- Jun 2, 2020
As the coronavirus spreads through South America, Catholic Church leaders are calling urgently for governments to protect indigenous people.
The coronavirus pandemic swept much of the world before reaching Latin America, giving leaders time to learn from the high death rates in countries like Spain and Italy.
Late March 15, Peru’s president declared a state of emergency, ordered ordinary people to stay home, and announced that no one would be allowed to enter or leave the country.
In a recent interview Peruvian Cardinal Pedro Barreto has said he believes the Soldalitium Christianae Vitae (SCV), a controversial lay group founded in Peru, ought to be dissolved, and suggested the Vatican feels the same way.
Catholic priests, deacons and bishops across the Amazon voiced surprise, resignation and reluctant acceptance of Pope Francis’s refusal to allow married men to be ordained priests, lamenting that their faithful will continue to be deprived of Mass and subject to competing evangelical churches that have made impressive inroads in the region.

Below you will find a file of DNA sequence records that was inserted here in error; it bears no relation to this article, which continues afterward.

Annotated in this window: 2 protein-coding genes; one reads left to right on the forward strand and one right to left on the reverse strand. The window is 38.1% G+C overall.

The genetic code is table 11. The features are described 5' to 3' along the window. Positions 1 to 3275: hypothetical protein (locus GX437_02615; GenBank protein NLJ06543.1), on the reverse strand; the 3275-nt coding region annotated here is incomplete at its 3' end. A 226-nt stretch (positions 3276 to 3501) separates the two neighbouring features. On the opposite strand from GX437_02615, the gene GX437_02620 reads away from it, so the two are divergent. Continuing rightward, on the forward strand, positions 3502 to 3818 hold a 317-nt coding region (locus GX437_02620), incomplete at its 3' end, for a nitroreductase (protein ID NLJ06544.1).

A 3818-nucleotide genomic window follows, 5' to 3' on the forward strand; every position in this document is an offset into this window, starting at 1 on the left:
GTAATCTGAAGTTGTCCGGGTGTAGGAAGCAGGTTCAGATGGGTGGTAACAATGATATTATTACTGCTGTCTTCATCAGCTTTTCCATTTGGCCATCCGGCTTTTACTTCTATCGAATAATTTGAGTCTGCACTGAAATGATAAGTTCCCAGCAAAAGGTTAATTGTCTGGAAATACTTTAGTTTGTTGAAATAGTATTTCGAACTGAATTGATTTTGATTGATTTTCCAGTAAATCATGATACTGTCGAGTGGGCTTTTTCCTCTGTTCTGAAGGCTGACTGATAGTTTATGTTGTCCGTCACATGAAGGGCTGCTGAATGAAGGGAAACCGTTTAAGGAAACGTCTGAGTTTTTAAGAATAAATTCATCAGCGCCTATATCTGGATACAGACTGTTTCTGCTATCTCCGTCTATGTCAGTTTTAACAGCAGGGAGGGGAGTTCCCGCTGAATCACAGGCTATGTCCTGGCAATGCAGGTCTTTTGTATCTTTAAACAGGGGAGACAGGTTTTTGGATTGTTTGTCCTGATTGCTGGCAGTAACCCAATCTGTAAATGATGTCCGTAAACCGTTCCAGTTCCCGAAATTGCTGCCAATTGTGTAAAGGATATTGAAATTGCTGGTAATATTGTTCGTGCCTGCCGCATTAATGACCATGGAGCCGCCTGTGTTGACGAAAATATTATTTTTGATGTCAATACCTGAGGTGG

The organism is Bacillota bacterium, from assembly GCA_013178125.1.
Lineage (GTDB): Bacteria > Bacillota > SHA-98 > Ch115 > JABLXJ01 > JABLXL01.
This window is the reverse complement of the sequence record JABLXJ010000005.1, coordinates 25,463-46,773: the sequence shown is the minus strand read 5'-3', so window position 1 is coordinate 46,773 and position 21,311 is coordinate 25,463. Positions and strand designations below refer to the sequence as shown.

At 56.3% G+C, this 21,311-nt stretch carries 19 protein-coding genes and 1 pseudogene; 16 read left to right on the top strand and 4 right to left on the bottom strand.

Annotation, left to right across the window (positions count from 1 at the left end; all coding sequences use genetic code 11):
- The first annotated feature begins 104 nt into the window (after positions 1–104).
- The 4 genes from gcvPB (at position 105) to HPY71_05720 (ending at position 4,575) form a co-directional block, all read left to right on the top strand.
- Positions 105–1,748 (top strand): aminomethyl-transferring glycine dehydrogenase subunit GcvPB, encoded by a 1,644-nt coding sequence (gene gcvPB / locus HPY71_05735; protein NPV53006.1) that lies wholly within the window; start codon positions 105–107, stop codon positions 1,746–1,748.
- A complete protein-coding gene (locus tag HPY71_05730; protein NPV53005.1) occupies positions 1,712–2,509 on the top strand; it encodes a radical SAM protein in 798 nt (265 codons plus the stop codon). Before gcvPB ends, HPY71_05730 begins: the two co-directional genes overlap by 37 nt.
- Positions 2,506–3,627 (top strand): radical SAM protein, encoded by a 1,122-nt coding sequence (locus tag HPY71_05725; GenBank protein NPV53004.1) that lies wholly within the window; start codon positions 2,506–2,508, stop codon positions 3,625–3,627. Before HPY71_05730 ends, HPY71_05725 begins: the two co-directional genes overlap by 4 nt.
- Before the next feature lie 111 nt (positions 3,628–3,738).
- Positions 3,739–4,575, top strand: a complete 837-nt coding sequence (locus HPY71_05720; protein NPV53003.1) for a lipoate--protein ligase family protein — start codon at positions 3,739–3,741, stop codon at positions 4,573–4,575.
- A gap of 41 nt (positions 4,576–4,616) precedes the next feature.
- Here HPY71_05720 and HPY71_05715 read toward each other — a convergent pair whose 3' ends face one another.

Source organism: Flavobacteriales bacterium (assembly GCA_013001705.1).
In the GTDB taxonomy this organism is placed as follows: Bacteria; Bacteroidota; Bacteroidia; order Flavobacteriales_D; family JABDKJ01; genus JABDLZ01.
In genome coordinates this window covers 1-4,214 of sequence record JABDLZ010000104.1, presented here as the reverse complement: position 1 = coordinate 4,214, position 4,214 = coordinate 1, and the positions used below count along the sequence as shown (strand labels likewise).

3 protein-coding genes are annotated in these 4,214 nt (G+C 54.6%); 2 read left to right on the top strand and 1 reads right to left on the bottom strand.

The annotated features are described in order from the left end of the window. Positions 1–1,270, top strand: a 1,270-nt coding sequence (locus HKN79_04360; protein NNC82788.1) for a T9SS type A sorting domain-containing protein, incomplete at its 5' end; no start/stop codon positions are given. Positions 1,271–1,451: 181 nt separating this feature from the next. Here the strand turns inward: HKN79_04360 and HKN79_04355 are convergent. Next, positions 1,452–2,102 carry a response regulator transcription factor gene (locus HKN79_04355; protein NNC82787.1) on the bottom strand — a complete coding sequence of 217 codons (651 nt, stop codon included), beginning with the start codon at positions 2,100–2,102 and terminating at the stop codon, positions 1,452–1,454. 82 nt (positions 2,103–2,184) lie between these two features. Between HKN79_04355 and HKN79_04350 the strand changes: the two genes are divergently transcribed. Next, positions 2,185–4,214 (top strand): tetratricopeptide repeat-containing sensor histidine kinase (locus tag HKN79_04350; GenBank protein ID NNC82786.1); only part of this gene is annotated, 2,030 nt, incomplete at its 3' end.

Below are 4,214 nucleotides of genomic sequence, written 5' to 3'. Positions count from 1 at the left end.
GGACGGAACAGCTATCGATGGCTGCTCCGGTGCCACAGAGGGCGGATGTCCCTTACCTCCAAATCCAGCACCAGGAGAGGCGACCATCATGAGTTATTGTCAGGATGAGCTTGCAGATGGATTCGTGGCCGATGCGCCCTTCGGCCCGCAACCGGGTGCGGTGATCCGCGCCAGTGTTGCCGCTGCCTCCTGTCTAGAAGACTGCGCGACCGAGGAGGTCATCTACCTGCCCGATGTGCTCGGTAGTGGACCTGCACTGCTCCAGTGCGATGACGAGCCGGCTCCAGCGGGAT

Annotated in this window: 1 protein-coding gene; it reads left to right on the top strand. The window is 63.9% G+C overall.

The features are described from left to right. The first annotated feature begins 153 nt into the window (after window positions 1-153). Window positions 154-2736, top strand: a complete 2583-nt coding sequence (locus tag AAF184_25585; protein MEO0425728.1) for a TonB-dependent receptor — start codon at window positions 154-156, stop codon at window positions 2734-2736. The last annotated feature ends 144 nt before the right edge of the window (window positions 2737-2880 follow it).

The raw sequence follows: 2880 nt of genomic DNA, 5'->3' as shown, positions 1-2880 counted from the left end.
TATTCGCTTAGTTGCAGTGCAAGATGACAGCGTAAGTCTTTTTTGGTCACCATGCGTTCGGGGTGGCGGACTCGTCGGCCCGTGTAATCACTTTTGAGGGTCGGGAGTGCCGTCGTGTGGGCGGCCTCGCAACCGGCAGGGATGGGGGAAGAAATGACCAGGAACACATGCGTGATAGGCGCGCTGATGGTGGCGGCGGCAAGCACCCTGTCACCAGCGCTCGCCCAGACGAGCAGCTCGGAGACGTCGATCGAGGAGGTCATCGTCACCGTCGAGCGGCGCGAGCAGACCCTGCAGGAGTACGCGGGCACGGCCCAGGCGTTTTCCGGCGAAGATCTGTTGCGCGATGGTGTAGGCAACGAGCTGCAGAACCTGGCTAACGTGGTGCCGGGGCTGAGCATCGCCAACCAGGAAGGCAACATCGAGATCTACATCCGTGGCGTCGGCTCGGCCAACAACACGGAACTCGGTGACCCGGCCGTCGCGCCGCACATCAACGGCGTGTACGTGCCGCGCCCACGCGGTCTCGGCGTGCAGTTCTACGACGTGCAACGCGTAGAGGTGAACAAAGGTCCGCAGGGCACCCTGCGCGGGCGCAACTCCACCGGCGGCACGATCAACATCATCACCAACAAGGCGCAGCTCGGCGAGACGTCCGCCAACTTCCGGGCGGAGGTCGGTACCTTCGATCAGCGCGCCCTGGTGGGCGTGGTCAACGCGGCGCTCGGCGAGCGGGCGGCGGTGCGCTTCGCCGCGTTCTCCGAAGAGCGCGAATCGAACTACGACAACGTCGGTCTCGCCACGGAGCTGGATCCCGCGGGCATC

As Peruvian journalist Paola Ugaz faces ongoing legal threats over her reporting on a controversial Catholic lay group, both survivors and hierarchy have come to her defense, arguing that the onslaught of legal action against her amounts to “harassment” in a bid to stop her investigations.